33. 33. Case Study: Test Environment ➡ Real schema ➡ Production-class hardware ➡ Partial data (~40M records)
  34. 34. CafePress HiveDB 2007 Performance Test Environment JMeter (1 thread) JMeter (no threads) command & client.jar client.jar control Measurement Test Controller Workstation Workstation 100MBit switch load generators JMeter (100s of threads) JMeter (100s of threads) client.jar client.jar 48GB backplane non- Dell 2950 / 2x2 Xeon blocking gigabit switch Dell 2950 / 2x2 Xeon 16GB, 6x72GB 15k 16GB, 6x72GB 15k web service Hardware LB (hivedb) Dell 1950 / 2x2 Xeon Dell 1950 / 2x2 Xeon Dell 1950 / 2x2 Xeon Tomcat 5.5 Tomcat 5.5 Tomcat 5.5 Directory Partition 0 Partition 1 databases (mysql) Dell 2950 / 2x2 Xeon Dell 2950 / 2x2 Xeon Dell 2950 / 2x2 Xeon 16GB, 6x72GB 15k 16GB, 6x72GB 15k 16GB, 6x72GB 15k jmccarthy@cafepress.com Modified on April 09 2007
  35. 35. Case Study: Performance Goals ➡ Large object reads: 1500/s ➡ Large object writes: 200/s ➡ Response time: 100ms
  36. 36. Case Study: Performance Results ➡ Large object reads: 1500/s Actual result: 2250/s ➡ Large object writes: 200/s Actual result: 300/s ➡ Response time: 100ms Actual result: 8ms
  37. 37. Case Study: Performance Results ➡ Max read throughput Actual result: 4100/s (CPU limited in Java layer; MySQL <25% utilized)
  38. 38. Case Study: Results ➡ Billions of queries served ➡ Highest DB uptime at CafePress ➡ Hundreds of millions of updates performed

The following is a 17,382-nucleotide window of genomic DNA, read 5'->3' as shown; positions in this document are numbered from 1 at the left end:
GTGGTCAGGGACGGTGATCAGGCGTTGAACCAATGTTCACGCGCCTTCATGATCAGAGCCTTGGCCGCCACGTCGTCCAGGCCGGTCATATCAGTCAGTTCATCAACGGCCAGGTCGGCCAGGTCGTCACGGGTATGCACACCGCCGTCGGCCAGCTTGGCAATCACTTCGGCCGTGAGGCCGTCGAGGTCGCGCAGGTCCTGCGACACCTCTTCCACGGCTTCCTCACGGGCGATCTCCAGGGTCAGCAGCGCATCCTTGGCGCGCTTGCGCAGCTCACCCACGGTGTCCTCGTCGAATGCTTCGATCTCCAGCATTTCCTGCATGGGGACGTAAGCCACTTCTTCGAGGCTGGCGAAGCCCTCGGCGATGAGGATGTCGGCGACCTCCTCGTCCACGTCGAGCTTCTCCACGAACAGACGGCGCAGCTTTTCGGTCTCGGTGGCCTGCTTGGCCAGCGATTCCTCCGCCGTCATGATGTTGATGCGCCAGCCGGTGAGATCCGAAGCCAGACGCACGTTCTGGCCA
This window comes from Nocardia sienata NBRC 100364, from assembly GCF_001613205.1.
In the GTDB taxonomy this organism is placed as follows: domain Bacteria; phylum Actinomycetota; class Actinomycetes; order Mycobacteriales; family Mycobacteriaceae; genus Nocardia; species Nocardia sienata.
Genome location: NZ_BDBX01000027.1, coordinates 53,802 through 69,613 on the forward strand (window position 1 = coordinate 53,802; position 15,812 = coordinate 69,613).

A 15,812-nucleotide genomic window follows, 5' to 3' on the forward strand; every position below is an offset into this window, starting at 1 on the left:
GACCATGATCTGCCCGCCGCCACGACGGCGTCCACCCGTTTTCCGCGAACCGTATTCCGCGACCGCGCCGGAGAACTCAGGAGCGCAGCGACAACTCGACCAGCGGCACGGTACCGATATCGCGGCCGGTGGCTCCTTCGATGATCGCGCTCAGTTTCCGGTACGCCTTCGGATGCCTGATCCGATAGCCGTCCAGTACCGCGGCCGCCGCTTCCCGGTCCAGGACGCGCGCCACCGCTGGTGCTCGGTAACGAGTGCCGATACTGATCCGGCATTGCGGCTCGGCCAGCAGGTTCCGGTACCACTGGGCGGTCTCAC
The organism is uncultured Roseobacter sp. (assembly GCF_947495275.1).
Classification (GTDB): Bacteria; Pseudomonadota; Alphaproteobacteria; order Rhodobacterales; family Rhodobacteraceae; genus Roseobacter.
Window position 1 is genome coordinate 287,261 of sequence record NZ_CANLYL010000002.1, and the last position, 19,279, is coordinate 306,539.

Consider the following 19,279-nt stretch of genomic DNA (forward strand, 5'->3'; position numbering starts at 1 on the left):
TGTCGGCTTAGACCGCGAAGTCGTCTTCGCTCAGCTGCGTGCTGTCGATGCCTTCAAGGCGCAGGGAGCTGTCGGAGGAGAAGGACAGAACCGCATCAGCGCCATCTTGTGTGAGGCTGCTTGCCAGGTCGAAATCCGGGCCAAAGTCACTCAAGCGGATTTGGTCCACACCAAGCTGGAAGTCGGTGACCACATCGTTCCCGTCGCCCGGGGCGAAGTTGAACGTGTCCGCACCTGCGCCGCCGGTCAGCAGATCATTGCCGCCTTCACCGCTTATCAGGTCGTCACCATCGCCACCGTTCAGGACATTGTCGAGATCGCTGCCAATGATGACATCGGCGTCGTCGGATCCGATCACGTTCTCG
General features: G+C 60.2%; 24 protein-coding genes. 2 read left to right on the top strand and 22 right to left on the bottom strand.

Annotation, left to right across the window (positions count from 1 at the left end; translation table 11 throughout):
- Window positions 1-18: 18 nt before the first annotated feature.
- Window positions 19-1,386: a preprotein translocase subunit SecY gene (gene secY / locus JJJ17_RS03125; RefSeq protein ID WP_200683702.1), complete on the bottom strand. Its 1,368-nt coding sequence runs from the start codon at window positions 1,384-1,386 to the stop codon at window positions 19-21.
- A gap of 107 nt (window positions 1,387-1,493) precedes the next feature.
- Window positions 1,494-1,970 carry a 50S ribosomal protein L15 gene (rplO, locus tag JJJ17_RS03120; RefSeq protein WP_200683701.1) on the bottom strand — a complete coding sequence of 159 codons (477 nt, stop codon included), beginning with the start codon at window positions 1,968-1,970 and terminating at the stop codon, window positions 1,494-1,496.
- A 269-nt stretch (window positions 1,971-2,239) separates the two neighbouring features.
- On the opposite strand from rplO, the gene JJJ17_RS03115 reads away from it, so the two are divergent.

39. 39. Show don’t tell!
  40. 40. High Availability ➡ We don’t specify a fail over strategy. ➡ We don’t specify a backup or replication strategy.
  41. 41. Fail Over Options ➡ Load balancer ➡ MySQL Proxy ➡ Flipper / MMM ➡ HAProxy
  42. 42. Replication ➡ You should use MySQL replication. ➡ It really works. ➡ You can add in LVM snapshots for even more disastrous disaster recovery.
  43. 43. The Bottleneck There is one problem with HiveDB. The directory is a scaling bottleneck.
  44. 44. There’s no reason it has to be a database.
  45. 45. MemcacheD ➡ Hive directory implemented atop memcached
  46. 46. Roadmap ➡ MemcacheD directory ➡ Simplified Hibernate support ➡ Management web service ➡ Command-line tools ➡ Framework Adapters
  47. 47. Call for developers! ➡ Grails (GORM) ➡ ActiveRecord (JRuby on Rails) ➡ Ambition (JRuby or web service) ➡ iBatis ➡ JPA ➡ ... Postgres?
  48. 48. Contributing ➡ Post to the mailing list http://groups.google.com/group/hivedb-dev ➡ Comment on our site http://www.hivedb.org ➡ Submit a patch / pull request git clone git://github.com/britt/hivedb.git
  49. 49. Photo Credits ➡ http://www.flickr.com/photos/7362313@N07/1240245941/ sizes/o ➡ http://www.flickr.com/photos/ 99287245@N00/2229322675/sizes/o ➡ http://www.flickr.com/photos/ 51035555243@N01/26006138/ ➡ http://www.flickr.com/photos/vgm8383/2176897085/ sizes/o/ ➡ http://t-shirts.cafepress.com/item/money-organic-cotton- tee/73439294
  50. 50. Blobject ➡ Gets around the problem of ALTER statements. No data set of this size can be transformed synchronously. ➡ The hive can contain multiple versions of a serialized record. ➡ Compression
  51. 51. Hadoop! ➡ Query and transform blobbed data asynchronously.